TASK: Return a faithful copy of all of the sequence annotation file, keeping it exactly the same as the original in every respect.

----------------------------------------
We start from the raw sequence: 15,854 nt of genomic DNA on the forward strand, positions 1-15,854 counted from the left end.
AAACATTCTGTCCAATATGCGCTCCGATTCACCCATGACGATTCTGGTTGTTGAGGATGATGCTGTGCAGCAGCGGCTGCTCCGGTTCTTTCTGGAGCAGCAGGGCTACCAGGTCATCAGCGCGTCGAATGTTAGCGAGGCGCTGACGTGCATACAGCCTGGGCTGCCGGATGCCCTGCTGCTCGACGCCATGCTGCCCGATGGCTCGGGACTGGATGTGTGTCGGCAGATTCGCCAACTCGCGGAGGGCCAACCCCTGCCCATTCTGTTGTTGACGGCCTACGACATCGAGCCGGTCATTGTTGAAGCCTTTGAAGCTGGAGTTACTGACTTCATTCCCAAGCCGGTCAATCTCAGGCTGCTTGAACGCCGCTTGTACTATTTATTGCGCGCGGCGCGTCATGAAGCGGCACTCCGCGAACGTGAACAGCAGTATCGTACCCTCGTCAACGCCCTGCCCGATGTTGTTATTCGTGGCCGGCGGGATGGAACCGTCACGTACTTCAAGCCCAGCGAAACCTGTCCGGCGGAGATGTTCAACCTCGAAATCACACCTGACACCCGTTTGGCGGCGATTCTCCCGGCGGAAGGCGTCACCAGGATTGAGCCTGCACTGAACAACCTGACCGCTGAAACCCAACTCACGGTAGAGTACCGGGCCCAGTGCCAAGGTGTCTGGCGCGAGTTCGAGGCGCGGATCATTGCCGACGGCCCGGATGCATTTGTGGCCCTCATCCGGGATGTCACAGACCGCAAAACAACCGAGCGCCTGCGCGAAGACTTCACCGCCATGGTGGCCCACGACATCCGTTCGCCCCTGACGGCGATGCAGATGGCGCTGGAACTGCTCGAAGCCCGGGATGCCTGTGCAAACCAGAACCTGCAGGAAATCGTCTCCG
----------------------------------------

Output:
We start from the raw sequence: 15,854 nt of genomic DNA on the forward strand, positions 1-15,854 counted from the left end.
AAACATTCTGTCCAATATGCGCTCCGATTCACCCATGACGATTCTGGTTGTTGAGGATGATGCTGTGCAGCAGCGGCTGCTCCGGTTCTTTCTGGAGCAGCAGGGCTACCAGGTCATCAGCGCGTCGAATGTTAGCGAGGCGCTGACGTGCATACAGCCTGGGCTGCCGGATGCCCTGCTGCTCGACGCCATGCTGCCCGATGGCTCGGGACTGGATGTGTGTCGGCAGATTCGCCAACTCGCGGAGGGCCAACCCCTGCCCATTCTGTTGTTGACGGCCTACGACATCGAGCCGGTCATTGTTGAAGCCTTTGAAGCTGGAGTTACTGACTTCATTCCCAAGCCGGTCAATCTCAGGCTGCTTGAACGCCGCTTGTACTATTTATTGCGCGCGGCGCGTCATGAAGCGGCACTCCGCGAACGTGAACAGCAGTATCGTACCCTCGTCAACGCCCTGCCCGATGTTGTTATTCGTGGCCGGCGGGATGGAACCGTCACGTACTTCAAGCCCAGCGAAACCTGTCCGGCGGAGATGTTCAACCTCGAAATCACACCTGACACCCGTTTGGCGGCGATTCTCCCGGCGGAAGGCGTCACCAGGATTGAGCCTGCACTGAACAACCTGACCGCTGAAACCCAACTCACGGTAGAGTACCGGGCCCAGTGCCAAGGTGTCTGGCGCGAGTTCGAGGCGCGGATCATTGCCGACGGCCCGGATGCATTTGTGGCCCTCATCCGGGATGTCACAGACCGCAAAACAACCGAGCGCCTGCGCGAAGACTTCACCGCCATGGTGGCCCACGACATCCGTTCGCCCCTGACGGCGATGCAGATGGCGCTGGAACTGCTCGAAGCCCGGGATGCCTGTGCAAACCAGAACCTGCAGGAAATCGTCTCCG